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Innovators at work and in the classroom

Keeper of the Flame

“You’ve got to have patience” when politicians ignore science, says M. Granger Morgan.A veteran professor gets engineering students fired up about public policy.

By Thomas K. Grose

Can America ease its dependence on imported oil with a “drill, baby, drill” energy policy? Can carbon capture and sequestration (CCS) cut greenhouse gas emissions fast enough to permit heavy reliance on coal? These questions demand science and engineering know-how, clearly. But complete answers will also tap into economics and the behavioral sciences. And that will require researchers who are comfortable working in areas where the quantitative and the qualitative meet and merge.

Pittsburgh’s Carnegie Mellon University (CMU) came to that realization back in the mid-1970s. That’s when it started an undergraduate program that allowed engineering students to earn a dual major in public policy. By 1977, that program became the full-fledged Department of Engineering and Public Policy (EPP), and M. Granger Morgan was named its first head, with a remit to add a doctoral program. Thirty-three years, 700 undergraduate degrees, and 200 Ph.D.’s later, Morgan, 70, is still there, and the department continues to grow. This fall, it will have more than 100 full-time Ph.D. students. “That’s an absolutely astounding figure,” raves Robert Morgan (no relation), a professor emeritus who created another pioneering public-policy department, at Washington University in St. Louis. “It is just amazing what he’s accomplished.”

EPP focuses on four technology-driven policy areas: energy and the environment; information and communication technology; risk analysis; and managing technological innovation and research-and-development policy. “He’s kept things close to engineering, and has kept a strong technical presence in the department,” explains Robert Morgan, who gave a guest lecture there earlier this year.

CMU’s was the first of a handful of engineering-public policy programs in the United States, and it remains the leader of the pack. That’s because CMU has a history of being both a vocational as well as a top research university. It traditionally took a hands-on, interdisciplinary approach to teaching and research that focused on real-world problems, where the physical and social sciences overlap. As such, although EPP resides in CMU’s College of Engineering, its full-time faculty have joint appointments in both engineering and the social sciences. That would “be a disaster” for young faculty at most schools, Granger Morgan says, but at CMU, joint appointments aren’t a roadblock to promotions and tenure.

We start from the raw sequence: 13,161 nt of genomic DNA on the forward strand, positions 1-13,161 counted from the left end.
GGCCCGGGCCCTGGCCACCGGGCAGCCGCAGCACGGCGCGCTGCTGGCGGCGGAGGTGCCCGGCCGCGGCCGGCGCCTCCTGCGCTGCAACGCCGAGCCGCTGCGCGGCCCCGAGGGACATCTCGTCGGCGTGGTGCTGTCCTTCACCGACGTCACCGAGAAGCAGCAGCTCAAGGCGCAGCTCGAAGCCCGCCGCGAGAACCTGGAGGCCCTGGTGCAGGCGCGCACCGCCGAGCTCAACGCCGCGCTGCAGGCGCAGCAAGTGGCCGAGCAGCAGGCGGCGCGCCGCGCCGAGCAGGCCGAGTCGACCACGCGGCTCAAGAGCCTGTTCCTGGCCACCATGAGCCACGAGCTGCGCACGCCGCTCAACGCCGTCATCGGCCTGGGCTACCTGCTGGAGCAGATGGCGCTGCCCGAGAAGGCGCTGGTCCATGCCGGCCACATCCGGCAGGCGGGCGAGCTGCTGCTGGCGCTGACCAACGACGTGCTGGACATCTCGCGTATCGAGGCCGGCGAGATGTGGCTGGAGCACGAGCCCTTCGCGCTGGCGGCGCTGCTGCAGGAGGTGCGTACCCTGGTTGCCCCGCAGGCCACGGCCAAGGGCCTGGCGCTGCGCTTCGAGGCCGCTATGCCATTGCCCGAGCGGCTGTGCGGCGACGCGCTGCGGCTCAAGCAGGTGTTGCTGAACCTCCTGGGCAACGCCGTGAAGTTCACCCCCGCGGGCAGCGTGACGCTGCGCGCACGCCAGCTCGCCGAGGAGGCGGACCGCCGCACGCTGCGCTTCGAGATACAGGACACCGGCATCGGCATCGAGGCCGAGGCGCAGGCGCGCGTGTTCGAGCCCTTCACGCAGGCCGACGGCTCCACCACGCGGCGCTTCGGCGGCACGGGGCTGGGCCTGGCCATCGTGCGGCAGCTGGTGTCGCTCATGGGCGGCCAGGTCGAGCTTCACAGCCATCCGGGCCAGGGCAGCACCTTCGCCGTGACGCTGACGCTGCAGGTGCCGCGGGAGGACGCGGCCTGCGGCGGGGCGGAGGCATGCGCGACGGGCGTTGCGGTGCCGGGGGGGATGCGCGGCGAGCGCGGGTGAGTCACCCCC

EPP appeals to graduate students who are committed to solving public policy problems. Their research ranges from online privacy to the environmental impact of nanotechnology, to life-cycle analyses of transportation fuels. Forty percent of its Ph.D.’s become academics, while the other 60 percent have careers at think tanks and consulting firms, in government, and in industry (including Westinghouse, AT&T, and IBM).

Morgan’s own career has crisscrossed disciplines, too. He earned his doctorate from the University of California, San Diego, in applied physics, but before that, he spent a year doing graduate work in modern Latin American history at the University of California, Berkeley. And after he landed at CMU in 1974, he morphed from physics to electrical engineering. Morgan’s research areas include the integration of renewable energy sources to power systems, regulatory hurdles to CCS, and climate-change decision making.

Last June, Morgan was awarded ASEE’s Chester F. Carlson Award for innovation in engineering education. The citation noted, in part, how EPP under his tenure has produced engineers “who are competent and comfortable working at the boundary of engineering and society on real-world, complex problems... in an interdisciplinary way.”

Is Morgan disillusioned by the current political environment, one in which political figures freely dismiss the science of climate change and question evolution? Not really. “These things come and go,” he says philosophically. “If you are a politician trying to get elected, it’s easy to ignore the science.” He’s confident that, ultimately, the physical realities of global warming will force decision makers to accept scientific advice. “You’ve got to have patience.”


Thomas K. Grose is Prism’s chief correspondent, based in London.




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